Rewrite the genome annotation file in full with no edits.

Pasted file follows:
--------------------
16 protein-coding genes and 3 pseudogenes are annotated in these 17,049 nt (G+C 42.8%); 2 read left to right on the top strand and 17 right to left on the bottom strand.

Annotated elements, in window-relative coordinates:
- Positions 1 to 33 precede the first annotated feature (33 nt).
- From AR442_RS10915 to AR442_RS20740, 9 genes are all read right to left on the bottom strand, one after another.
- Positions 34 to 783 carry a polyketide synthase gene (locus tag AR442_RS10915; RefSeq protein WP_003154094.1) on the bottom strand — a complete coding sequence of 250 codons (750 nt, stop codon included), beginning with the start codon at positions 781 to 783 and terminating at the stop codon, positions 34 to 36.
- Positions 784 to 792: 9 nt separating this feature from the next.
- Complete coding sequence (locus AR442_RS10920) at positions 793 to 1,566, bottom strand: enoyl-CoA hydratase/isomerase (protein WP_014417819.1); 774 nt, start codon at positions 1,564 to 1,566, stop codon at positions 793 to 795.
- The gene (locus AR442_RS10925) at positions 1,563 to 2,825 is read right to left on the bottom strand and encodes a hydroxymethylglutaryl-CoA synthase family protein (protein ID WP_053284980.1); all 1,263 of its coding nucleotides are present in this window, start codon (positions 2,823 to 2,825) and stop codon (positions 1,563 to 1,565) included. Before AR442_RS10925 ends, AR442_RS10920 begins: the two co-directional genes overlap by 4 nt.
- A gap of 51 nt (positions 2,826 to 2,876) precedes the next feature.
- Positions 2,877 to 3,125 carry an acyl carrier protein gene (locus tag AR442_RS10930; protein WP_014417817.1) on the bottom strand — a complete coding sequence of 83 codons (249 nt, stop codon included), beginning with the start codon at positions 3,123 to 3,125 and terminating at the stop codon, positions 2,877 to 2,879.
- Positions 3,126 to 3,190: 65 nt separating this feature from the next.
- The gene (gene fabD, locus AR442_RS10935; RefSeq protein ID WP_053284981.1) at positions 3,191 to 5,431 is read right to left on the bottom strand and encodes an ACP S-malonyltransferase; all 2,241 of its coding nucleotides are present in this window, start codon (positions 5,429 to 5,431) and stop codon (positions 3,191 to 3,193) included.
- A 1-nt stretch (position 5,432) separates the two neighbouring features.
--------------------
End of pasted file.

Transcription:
16 protein-coding genes and 3 pseudogenes are annotated in these 17,049 nt (G+C 42.8%); 2 read left to right on the top strand and 17 right to left on the bottom strand.

Annotated elements, in window-relative coordinates:
- Positions 1 to 33 precede the first annotated feature (33 nt).
- From AR442_RS10915 to AR442_RS20740, 9 genes are all read right to left on the bottom strand, one after another.
- Positions 34 to 783 carry a polyketide synthase gene (locus tag AR442_RS10915; RefSeq protein WP_003154094.1) on the bottom strand — a complete coding sequence of 250 codons (750 nt, stop codon included), beginning with the start codon at positions 781 to 783 and terminating at the stop codon, positions 34 to 36.
- Positions 784 to 792: 9 nt separating this feature from the next.
- Complete coding sequence (locus AR442_RS10920) at positions 793 to 1,566, bottom strand: enoyl-CoA hydratase/isomerase (protein WP_014417819.1); 774 nt, start codon at positions 1,564 to 1,566, stop codon at positions 793 to 795.
- The gene (locus AR442_RS10925) at positions 1,563 to 2,825 is read right to left on the bottom strand and encodes a hydroxymethylglutaryl-CoA synthase family protein (protein ID WP_053284980.1); all 1,263 of its coding nucleotides are present in this window, start codon (positions 2,823 to 2,825) and stop codon (positions 1,563 to 1,565) included. Before AR442_RS10925 ends, AR442_RS10920 begins: the two co-directional genes overlap by 4 nt.
- A gap of 51 nt (positions 2,826 to 2,876) precedes the next feature.
- Positions 2,877 to 3,125 carry an acyl carrier protein gene (locus tag AR442_RS10930; protein WP_014417817.1) on the bottom strand — a complete coding sequence of 83 codons (249 nt, stop codon included), beginning with the start codon at positions 3,123 to 3,125 and terminating at the stop codon, positions 2,877 to 2,879.
- Positions 3,126 to 3,190: 65 nt separating this feature from the next.
- The gene (gene fabD, locus AR442_RS10935; RefSeq protein ID WP_053284981.1) at positions 3,191 to 5,431 is read right to left on the bottom strand and encodes an ACP S-malonyltransferase; all 2,241 of its coding nucleotides are present in this window, start codon (positions 5,429 to 5,431) and stop codon (positions 3,191 to 3,193) included.
- A 1-nt stretch (position 5,432) separates the two neighbouring features.